Cornell School District shows willingness to talk merger with Moon

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Despite some misgivings on the part of Cornell School District officials and some parents, merger talks with Moon Area School District appear headed forward.

Cornell school board President Jeffrey McBain told fellow board members and about 50 parents and other local residents gathered in the school library Monday evening that he is open to merger discussions and he neither supports nor opposes a merger at the moment.

“I do believe we need to move ahead, but cautiously,” Mr. McBain said. “We have limited resources, both administratively and financially, to be invested in meetings and studies — I want the best for the entire district, which includes students, faculty, staff and taxpayers.”

Aaron Thomas, superintendent of Cornell School District, which serves Coraopolis and Neville, will continue discussing the possibility of a merger with Moon Area’s superintendent before the Cornell board takes any formal action, he said. Moon Area school board directors voted July 21 to open merger talks, and Coraopolis council and Neville commissioners separately approved resolutions supporting those talks last month. Moon Area serves Moon and Crescent.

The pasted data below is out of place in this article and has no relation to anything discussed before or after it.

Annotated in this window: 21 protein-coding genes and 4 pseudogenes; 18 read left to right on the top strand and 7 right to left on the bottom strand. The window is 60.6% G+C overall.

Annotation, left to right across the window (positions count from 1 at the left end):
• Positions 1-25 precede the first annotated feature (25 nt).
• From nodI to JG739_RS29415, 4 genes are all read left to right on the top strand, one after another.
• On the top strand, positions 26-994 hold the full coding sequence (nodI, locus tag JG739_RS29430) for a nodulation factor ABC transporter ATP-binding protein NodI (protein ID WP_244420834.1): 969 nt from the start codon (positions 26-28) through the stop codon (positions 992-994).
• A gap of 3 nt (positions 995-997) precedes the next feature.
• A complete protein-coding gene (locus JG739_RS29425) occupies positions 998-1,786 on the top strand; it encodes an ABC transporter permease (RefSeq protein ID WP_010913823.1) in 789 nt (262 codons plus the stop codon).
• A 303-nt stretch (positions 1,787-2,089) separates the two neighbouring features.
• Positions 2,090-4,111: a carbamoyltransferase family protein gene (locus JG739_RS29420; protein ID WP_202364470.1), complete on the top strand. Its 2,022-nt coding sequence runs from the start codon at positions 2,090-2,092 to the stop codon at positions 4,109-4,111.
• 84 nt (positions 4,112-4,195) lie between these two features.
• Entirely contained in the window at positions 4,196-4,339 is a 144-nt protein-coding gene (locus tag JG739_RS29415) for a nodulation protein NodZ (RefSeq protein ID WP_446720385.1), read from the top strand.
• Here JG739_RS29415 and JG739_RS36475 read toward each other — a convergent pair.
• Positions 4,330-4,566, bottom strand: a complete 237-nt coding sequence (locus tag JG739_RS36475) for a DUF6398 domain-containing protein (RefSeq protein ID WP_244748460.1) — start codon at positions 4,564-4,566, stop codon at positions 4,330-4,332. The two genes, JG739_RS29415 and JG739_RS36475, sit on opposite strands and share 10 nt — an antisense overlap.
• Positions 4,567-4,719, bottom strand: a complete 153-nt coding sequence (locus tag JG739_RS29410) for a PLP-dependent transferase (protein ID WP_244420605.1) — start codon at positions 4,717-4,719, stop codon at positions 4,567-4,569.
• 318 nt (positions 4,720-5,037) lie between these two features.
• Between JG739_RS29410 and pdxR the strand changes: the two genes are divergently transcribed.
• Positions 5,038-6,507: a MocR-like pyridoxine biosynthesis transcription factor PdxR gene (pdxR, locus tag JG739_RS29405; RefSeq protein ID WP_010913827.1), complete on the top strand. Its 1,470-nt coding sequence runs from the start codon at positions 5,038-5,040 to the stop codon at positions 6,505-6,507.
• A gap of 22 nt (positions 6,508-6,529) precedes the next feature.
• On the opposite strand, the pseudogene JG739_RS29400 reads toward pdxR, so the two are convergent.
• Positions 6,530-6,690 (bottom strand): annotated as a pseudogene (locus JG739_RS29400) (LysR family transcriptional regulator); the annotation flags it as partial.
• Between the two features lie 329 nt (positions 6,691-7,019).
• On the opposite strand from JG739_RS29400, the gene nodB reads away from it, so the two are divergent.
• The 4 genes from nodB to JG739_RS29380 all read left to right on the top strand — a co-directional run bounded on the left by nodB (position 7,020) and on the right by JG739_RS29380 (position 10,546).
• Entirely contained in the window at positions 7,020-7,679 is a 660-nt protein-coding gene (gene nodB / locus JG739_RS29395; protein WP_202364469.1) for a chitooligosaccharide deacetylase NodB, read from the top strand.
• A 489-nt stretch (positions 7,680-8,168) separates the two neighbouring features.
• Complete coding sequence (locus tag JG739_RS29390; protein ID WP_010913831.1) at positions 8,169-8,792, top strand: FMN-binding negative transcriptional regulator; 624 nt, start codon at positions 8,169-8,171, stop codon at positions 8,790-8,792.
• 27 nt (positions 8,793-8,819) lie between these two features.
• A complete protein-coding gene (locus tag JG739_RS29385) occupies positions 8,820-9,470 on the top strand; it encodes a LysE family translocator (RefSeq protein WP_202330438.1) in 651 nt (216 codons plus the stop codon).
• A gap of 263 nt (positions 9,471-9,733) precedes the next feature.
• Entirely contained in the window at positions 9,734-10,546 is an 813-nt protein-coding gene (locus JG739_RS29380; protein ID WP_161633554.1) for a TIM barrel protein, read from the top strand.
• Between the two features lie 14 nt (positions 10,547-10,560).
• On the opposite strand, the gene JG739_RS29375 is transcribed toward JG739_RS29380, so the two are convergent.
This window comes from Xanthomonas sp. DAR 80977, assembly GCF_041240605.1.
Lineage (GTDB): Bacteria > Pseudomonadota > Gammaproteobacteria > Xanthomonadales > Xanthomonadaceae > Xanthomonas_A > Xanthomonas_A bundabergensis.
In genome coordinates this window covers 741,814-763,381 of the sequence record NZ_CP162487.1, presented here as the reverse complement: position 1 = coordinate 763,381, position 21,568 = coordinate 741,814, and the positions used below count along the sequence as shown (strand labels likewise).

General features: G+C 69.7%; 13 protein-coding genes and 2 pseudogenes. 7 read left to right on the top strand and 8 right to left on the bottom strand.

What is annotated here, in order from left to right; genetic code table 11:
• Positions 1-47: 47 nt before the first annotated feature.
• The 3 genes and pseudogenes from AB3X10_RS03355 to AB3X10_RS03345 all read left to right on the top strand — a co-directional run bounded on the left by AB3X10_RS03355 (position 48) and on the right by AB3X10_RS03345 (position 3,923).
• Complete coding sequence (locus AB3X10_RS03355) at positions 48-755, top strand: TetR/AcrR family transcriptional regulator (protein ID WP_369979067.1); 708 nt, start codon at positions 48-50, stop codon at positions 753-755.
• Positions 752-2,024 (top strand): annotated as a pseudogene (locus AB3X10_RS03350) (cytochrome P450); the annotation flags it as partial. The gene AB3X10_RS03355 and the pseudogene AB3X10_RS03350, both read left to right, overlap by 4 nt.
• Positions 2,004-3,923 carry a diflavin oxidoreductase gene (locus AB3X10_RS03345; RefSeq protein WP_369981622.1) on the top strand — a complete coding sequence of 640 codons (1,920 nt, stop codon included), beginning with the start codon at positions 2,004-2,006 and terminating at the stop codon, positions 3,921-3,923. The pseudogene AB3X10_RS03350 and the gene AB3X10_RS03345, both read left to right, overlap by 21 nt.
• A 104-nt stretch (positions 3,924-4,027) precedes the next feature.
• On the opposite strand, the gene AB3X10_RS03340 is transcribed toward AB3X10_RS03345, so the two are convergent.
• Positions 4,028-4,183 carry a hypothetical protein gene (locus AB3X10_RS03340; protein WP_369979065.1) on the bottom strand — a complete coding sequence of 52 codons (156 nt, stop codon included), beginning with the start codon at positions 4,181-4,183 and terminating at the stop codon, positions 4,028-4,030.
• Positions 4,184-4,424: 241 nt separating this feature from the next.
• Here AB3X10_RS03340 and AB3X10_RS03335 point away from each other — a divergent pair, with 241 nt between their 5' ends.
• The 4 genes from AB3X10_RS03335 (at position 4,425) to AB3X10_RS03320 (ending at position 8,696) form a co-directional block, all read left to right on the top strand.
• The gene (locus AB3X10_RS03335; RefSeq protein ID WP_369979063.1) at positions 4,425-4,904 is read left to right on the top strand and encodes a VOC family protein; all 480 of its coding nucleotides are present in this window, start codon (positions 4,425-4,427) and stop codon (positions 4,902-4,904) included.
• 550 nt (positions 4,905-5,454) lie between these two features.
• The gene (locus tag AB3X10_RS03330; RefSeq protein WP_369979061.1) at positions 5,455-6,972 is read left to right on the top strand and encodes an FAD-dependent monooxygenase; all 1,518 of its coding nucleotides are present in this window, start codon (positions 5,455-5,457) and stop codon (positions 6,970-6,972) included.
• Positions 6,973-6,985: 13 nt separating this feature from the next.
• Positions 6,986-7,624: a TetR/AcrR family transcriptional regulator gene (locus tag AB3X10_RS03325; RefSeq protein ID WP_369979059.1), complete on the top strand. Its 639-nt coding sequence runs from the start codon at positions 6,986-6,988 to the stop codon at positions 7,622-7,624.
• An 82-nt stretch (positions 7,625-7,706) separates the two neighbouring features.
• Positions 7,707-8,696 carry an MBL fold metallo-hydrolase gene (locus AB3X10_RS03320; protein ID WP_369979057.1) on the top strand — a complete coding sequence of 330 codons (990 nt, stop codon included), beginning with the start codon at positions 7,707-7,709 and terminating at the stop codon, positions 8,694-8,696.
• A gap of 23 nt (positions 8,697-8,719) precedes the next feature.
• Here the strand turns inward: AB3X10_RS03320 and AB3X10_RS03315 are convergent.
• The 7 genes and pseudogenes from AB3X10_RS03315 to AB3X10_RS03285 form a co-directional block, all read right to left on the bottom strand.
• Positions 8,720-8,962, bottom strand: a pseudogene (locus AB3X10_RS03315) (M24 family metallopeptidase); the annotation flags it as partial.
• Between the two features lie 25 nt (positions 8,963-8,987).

Many members of the audience said they want the board to at least explore the possibility of merging, either with Moon Area or possibly with another district. Joining a better-performing school district such as Moon Area would make it easier to sell homes in Coraopolis — where many are for sale — to young couples, said one longtime real estate agent. It might lower property taxes and persuade more people to invest in the community, others said.

And most importantly, merging the districts could give students from Coraopolis and Neville a chance to take more advanced classes, play on more sports teams, apply for more scholarships and enjoy the reputation of a high-performing district when applying for college, many parents and other community members said.

“These kids, if you merge, will compete with them academically and many of them will excel,” James Wiley said. “Your kids will show up on first team and excel, I know they will.”

But, several parents said, if the districts merge, Cornell’s 650 students will join more than 3,000 students in Moon Area schools and could lose their way without the personal attention provided by a small school district like Cornell.

Cathy Prevendoski said her son has struggled academically and socially but has found that he can seek out Mr. Thomas, the superintendent, any time he needs to talk through a problem.

“At Moon, he’s going to get lost,” she said. “He needs the small school, and there are a lot of other Alexes out there who need to know there’s someone there for them.”

Amy McConnell Schaarsmith: or 412-263-1719.

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